As fascinating as Comi-Con was, we weren't quite ready to say goodbye to the madness after we left. So we decided to drive around Baltimore a bit... mainly because The Dormouse had asked me where they film Ace of Cakes and I, having been there before, told her I'd show her where it is. But also knowing that the good folks at Charm City Cakes weren't going to want us to bother them while they worked with requests to come in and look around, I warned her that we could only drive by and see the building. Stopping to peer in the windows and stare would be creepy and wrong. Besides, you can't really see much through their windows.

So once the twenty-second drive by was accomplished, we needed something else to do.

That's when I reached back into the recesses of my brain to remember a cafe I'd been to three years ago that was pretty cool and I thought the kids would like. The problem was I could not recall the actual name of the cafe, the address, the street it was on, or even the general area. I did, however, remember that there might have been the word "moon" in the title and it was pretty brightly colored from the outside.

I'll have you know that it took me only about ten minutes of driving around aimlessly before I found it. Take that GPS systems of the world!

The Paper Moon Diner is one of the best things about Baltimore; that best thing being that quirky little places like this not only exist, but thrive. There are many, many things I love about Washington, D.C., but I love Baltimore equally as well and for completely different reasons. There is no way in hell a restaurant like this could exist in D.C. but in Baltimore, fun, unique places with awesome food like this are nearly as common as gas stations.

Since this place was 1) AWESOME and b) so full of things to gawk at it was almost impossible to choose from among the fifty or so photos I took to share with you, I narrowed it down to twenty and finally started twitching and shaking, yelling, "Don't make me choose, they're like my babies!" at no one in particular. What that means for you, dear reader, is:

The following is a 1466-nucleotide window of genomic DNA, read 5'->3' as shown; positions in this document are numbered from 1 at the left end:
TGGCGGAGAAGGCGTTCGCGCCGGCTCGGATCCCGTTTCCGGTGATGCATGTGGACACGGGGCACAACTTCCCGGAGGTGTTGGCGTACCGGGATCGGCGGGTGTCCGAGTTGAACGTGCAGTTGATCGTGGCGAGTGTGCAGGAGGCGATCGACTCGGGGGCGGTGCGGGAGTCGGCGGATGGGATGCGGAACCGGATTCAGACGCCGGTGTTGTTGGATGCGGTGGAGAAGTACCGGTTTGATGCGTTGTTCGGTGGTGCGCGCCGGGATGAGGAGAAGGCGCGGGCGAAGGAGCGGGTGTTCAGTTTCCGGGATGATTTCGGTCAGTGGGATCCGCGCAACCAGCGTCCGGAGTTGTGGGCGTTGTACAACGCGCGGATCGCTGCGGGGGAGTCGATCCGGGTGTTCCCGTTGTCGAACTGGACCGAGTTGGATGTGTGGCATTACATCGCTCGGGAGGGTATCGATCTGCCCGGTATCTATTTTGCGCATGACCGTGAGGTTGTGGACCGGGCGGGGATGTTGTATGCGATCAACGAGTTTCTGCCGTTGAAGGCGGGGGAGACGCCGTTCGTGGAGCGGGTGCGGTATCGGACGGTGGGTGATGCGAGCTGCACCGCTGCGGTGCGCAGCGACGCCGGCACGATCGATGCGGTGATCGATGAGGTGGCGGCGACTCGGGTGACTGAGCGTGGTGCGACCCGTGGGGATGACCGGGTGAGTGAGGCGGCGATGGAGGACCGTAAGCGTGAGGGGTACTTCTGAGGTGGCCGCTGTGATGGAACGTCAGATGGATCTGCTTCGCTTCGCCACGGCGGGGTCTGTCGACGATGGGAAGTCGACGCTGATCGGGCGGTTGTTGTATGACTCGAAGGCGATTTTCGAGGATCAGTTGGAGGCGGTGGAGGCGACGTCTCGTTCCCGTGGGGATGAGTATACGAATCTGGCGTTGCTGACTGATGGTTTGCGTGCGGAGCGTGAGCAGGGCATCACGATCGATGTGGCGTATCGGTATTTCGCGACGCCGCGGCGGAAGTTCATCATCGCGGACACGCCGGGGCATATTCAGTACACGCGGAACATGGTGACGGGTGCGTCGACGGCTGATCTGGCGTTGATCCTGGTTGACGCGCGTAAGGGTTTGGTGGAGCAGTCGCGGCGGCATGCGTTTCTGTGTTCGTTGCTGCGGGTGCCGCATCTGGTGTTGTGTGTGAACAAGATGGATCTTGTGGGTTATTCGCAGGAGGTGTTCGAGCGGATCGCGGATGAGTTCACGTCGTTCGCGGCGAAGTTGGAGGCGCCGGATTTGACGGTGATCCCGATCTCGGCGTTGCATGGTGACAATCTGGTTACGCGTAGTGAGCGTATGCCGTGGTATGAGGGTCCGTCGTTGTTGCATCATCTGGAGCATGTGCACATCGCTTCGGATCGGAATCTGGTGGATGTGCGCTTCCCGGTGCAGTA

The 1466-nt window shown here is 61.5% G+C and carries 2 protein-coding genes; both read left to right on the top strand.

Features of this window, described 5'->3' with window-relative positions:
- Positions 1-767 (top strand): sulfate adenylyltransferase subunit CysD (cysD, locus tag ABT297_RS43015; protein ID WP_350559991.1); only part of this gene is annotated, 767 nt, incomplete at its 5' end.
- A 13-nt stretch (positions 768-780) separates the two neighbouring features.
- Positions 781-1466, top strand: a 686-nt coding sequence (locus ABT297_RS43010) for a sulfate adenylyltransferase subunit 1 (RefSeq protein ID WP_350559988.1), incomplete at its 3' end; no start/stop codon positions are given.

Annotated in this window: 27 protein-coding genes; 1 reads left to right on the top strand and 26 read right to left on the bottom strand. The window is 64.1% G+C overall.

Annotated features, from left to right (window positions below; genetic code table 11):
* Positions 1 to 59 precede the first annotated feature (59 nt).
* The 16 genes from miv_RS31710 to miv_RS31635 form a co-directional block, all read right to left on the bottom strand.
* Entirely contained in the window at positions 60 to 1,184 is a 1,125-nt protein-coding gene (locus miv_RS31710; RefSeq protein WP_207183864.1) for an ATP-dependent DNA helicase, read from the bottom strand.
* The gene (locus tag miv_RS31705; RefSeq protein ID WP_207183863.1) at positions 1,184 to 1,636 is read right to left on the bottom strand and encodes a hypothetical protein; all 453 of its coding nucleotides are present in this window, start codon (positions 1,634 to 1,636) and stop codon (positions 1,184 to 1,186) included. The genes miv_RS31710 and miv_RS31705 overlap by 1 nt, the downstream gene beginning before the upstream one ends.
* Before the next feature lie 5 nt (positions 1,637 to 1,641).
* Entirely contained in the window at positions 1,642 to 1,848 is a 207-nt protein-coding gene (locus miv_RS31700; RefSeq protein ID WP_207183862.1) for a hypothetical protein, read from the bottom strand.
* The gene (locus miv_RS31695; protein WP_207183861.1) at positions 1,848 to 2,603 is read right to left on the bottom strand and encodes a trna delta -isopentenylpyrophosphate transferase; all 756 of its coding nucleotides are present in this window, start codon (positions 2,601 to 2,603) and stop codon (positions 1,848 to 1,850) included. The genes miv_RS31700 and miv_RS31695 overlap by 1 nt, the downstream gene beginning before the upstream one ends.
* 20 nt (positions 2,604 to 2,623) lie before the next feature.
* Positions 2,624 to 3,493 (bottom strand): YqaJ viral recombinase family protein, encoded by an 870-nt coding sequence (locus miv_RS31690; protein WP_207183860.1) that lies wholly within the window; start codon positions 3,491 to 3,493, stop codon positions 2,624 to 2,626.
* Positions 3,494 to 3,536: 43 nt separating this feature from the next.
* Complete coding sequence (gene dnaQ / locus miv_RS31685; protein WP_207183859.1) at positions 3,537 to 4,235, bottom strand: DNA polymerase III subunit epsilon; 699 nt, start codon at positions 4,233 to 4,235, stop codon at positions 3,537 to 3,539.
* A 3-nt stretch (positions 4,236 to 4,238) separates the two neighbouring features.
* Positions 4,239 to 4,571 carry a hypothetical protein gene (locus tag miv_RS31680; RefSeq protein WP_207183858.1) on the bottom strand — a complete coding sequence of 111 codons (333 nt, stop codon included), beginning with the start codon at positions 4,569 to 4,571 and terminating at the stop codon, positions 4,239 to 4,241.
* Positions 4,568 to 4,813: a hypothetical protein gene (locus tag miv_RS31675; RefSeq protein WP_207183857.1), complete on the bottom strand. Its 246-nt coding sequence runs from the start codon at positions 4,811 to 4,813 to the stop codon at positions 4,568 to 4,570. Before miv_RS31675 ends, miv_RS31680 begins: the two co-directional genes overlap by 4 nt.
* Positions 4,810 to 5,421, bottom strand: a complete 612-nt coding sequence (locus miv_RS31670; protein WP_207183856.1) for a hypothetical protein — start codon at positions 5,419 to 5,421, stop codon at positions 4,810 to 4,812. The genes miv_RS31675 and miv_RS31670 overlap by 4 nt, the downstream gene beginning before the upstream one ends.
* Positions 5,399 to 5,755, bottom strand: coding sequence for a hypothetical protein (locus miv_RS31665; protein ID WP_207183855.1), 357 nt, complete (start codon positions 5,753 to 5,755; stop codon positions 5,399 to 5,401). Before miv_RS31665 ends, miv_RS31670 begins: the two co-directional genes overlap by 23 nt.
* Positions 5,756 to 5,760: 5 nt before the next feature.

Another long photo essay.

And there was much rejoicing.

The outside planters reminded me vaguely of the Boulder Garden sculpture outside Frank Lloyed Wright's studio. But only vaguely.

The outside of the diner is only slightly less intricate and decorated than the inside.

This little mannequin was blowing kisses into a toilet. Never really got a good angle to show them both.

This lovely lady greeted us in the foyer...

and presided over the army of Pez dispensers, standing in formation below her.

There really isn't an inch of real estate that isn't decorated in one way or another.

See what I mean?

The child care section of the restaurant is conveniently located on the wall above the front door.

As is the telephone company/farm animal division.

This photo seems like it belongs in a Chucky movie... I expect all those faces watching her to come to life and attack her any minute.

Someone is watching ominously from above.

The latest in haute couture.

Mom: keeping watch over the bathroom by night (and day).

This boat hanging upside down from the ceiling reminded me of the Voyage of the Dawn Treader. The Dormouse LOVED this.

I'm irked to no end that this photo didn't come out better in focus, because I didn't realize when I took it that I'd happened to hone in on the seven blocks that spell out "Believe."

When I first looked at this picture on my computer, I thought, "Drat, who walked into my frame and spoiled my photogr.... oh wait, that's not a person."

I believe this is where the "paper moon" reference in the name gets all tied up in a metaphorical bow. But there are probably a few real bows somewhere in there if folks don't want to go the metaphorical route.

Who doesn't want a jar full of plastic, dismembered heads on their counter?

One of Santa's helpers decided to stick around after Christmas.

So there you have it: The Paper Moon Diner. If you live within a two hour drive of Baltimore, you simply must make plans to go, because you have seen but a small portion of what there is to see. And the vanilla custard french toast is to die for.